The water crisis is not over for everyone

More rain today in Cape Town. To be honest, we could all do with some summer now, but any complaints are tempered by the still very fresh memories of the recent drought.

Our dams are now up to 84.5% full, an incredible recovery from the time of that visit to Theewaterskloof just 20 months ago. Amazingly, Theewaterskloof itself cracked the 75% milestone this week. With all this good news, it would be reasonable to think that we were all in the clear now. And Cape Town pretty much is: for the moment at least.

It’s a different story just up the road though. I drove out to Montagu this week, where there hasn’t been any significant rainfall in 4 years. Much of the local economy is reliant on farming, and farming is reliant on water.

There is no water.

It’s hardly rocket surgery to work out implications of this situation. If farms can’t farm, there’s no money to spend locally, there’s no money to employ workers. Thus GDP drops, unemployment rises, poverty rises and brings with it increased drug/alcohol use, and with that, increased crime and health problems.

I was lucky enough to visit the Poortjieskloof Dam on the (currently misnamed) Grootrivier. Poortjieskloof supplies several of the farms in the area and has a capacity of 9.4million m³. That’s about one third the size of the Steenbras Upper dam that you drive over at the top of Sir Lowry’s Pass. i.e. it’s big.

It’s also almost completely empty.

The water that you can see there is little more than a metre deep, well below even the bottom of three outlet points on the dam wall. When full, it should be 33m deep, but even the lowest of the depth markers (4m) on the bank is way above the water level. It’s a shocking sight, and a reminder that we live in an urban-orientated, insular news bubble. While we are celebrating our deliverance from the infamous Day Zero, this dam – literally just 100km from Theewaterskloof – is on its last legs, along with the local community which depends so heavily upon it.

While I do understand that the climate is changing, I’m also aware that that is what climates do, and the amount of hype in the media leaves me cold. I’ve seen enough good science being manipulated to sell papers and get website clicks to just willingly believe everything I read. However, that said, if one takes this as an example of the implications of prolonged drought and its effect on a small community, extrapolation to a city the size of Cape Town is frankly terrifying. Whether or not you think that there is any anthropogenic effect on the climate is almost immaterial. The fact is that we’re clearly unable to deal with any robust change in our environment.

However, it’s not all bad news in this particular case. While I was visiting one of the local farms, their 170m deep borehole was completed and yielded its first water, which will hopefully at least allow them to save their trees in preparation for next year’s crop. This year has been a write off. Add the cost of drilling and pumping from a borehole onto a season with literally no income and you can see the desperate state that things are in.

I’m looking forward to going back and seeing healthier farms, a healthier local economy and happier faces next year. As for Poortjieskloof – that will require literally years and years of above average rainfall to get back to any significant level. And that seems very unlikely to happen at this stage.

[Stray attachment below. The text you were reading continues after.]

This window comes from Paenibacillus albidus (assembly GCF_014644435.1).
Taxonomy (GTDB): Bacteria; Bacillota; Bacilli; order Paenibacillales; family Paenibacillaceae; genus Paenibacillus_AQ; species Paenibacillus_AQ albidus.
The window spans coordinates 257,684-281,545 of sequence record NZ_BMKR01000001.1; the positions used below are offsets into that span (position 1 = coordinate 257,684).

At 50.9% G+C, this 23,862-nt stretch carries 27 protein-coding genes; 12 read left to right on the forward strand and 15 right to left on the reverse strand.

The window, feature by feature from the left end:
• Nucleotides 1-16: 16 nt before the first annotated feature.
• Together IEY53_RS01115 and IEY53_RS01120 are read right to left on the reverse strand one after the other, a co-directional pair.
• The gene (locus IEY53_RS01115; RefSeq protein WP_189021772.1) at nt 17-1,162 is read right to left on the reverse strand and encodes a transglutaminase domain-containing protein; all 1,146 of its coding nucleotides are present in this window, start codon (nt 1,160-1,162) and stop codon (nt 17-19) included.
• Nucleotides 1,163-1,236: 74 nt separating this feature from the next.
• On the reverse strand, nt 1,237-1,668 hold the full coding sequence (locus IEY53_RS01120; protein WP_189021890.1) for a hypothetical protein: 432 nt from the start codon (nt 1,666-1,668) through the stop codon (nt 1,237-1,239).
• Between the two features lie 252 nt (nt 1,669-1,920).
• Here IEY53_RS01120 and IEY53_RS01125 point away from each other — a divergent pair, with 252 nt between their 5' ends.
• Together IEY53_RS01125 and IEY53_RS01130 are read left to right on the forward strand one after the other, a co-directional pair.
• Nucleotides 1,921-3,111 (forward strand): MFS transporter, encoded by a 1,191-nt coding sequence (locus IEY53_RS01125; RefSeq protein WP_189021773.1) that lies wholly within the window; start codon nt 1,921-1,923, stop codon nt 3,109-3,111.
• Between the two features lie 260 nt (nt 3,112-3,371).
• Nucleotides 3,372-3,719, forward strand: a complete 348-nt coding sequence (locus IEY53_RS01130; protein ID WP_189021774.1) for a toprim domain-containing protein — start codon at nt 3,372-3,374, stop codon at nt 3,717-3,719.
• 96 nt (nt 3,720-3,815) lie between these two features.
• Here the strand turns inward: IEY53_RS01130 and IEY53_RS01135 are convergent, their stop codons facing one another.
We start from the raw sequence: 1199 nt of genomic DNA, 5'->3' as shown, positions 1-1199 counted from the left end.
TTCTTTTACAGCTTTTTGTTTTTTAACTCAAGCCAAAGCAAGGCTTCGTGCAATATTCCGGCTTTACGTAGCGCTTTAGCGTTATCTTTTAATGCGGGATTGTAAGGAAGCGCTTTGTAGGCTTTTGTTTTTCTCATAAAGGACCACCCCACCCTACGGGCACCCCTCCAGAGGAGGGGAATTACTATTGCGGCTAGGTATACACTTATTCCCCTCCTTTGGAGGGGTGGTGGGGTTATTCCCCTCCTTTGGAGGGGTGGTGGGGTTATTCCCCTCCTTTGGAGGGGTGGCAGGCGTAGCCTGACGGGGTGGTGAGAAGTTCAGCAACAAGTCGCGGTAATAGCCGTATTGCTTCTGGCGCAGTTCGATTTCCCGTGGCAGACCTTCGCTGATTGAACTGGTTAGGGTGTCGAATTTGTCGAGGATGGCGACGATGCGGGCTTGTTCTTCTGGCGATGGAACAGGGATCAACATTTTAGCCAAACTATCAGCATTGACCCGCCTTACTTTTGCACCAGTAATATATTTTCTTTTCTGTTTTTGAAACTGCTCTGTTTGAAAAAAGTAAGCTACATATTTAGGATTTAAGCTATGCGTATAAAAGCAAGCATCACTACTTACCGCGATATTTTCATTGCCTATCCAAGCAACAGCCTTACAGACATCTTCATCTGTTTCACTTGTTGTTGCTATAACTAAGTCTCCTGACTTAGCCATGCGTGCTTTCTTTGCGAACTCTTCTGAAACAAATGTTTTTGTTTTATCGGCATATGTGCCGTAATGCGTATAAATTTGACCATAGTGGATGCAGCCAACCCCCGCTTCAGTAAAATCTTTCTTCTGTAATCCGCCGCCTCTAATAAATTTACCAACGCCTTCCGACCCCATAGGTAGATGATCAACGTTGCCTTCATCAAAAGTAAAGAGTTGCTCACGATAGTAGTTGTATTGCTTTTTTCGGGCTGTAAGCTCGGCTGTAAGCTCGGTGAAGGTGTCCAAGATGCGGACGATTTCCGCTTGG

Too much?

I may have overdone it. We went to Montagu Springs in the morning – thoroughly recommended – did some dried fruit shopping (this was Montagu, after all) after that, and then dived in at a wine farm on the way home. But it was too hot to sleep last night. And because of that, following a busy day and followed by a busy day, I’m knackered.

The guest house was great, they had baboons in the front garden, but there was other good stuff about it too. The Springs were busy, but well run and a lot of fun. The wine farm was nearly closed, but they found time to give us a burger or five, some beer and some milkshakes (but actually no wine…) and the journey home was thankfully uneventful and surrounded by breathtaking scenery.

It’s been a really great weekend, but I’m completely broken.

Donkey

Today, with the temperature topping off at 41°C, we went to a donkey sanctuary.
Donkeys are desert animals and don’t mind the heat.

Then we went brandy tasting. Everyone was drawn to the air-con.

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The view from the guest house is superb, but my WordPress app is still playing up and so I can’t share it with you.

Sorry about that.

Even more miles from civilisation…

If all has gone well (and (at the time of writing this) I have no reason to assume that it won’t have done), I will be enjoying a long weekend break with my wonderful and long suffering wife in celebration of our tenth wedding anniversary.

We’re leaving the kids and the beagle in safe hands and heading out to a private game reserve a few hours inland (obviously) from Cape Town. It’s in the middle of nowhere, and I have no idea what the connectivity will be like from there, although I’m reliably informed that “there is a wifi”.

Readers of 6000 miles… will be glad to know that posts on here will continue over the weekend and (depending on that connectivity) may be supplemented by further ‘tumblr mode’ offerings.

Have a great long weekend. I know I’m going to.